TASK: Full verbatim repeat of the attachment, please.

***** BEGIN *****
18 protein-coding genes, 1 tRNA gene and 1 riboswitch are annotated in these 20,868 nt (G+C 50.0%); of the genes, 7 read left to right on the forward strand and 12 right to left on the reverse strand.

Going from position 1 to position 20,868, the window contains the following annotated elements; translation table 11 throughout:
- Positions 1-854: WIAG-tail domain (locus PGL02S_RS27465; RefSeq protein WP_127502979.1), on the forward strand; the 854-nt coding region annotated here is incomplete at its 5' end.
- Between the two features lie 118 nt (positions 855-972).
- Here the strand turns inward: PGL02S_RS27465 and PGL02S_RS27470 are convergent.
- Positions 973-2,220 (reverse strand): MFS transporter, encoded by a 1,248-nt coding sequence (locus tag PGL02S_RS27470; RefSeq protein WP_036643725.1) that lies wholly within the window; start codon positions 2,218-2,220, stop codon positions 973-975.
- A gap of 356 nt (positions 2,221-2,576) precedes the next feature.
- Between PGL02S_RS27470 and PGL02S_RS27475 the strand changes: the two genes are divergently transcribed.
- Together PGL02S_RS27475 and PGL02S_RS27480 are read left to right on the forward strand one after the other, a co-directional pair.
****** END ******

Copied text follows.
18 protein-coding genes, 1 tRNA gene and 1 riboswitch are annotated in these 20,868 nt (G+C 50.0%); of the genes, 7 read left to right on the forward strand and 12 right to left on the reverse strand.

Going from position 1 to position 20,868, the window contains the following annotated elements; translation table 11 throughout:
- Positions 1-854: WIAG-tail domain (locus PGL02S_RS27465; RefSeq protein WP_127502979.1), on the forward strand; the 854-nt coding region annotated here is incomplete at its 5' end.
- Between the two features lie 118 nt (positions 855-972).
- Here the strand turns inward: PGL02S_RS27465 and PGL02S_RS27470 are convergent.
- Positions 973-2,220 (reverse strand): MFS transporter, encoded by a 1,248-nt coding sequence (locus tag PGL02S_RS27470; RefSeq protein WP_036643725.1) that lies wholly within the window; start codon positions 2,218-2,220, stop codon positions 973-975.
- A gap of 356 nt (positions 2,221-2,576) precedes the next feature.
- Between PGL02S_RS27470 and PGL02S_RS27475 the strand changes: the two genes are divergently transcribed.
- Together PGL02S_RS27475 and PGL02S_RS27480 are read left to right on the forward strand one after the other, a co-directional pair.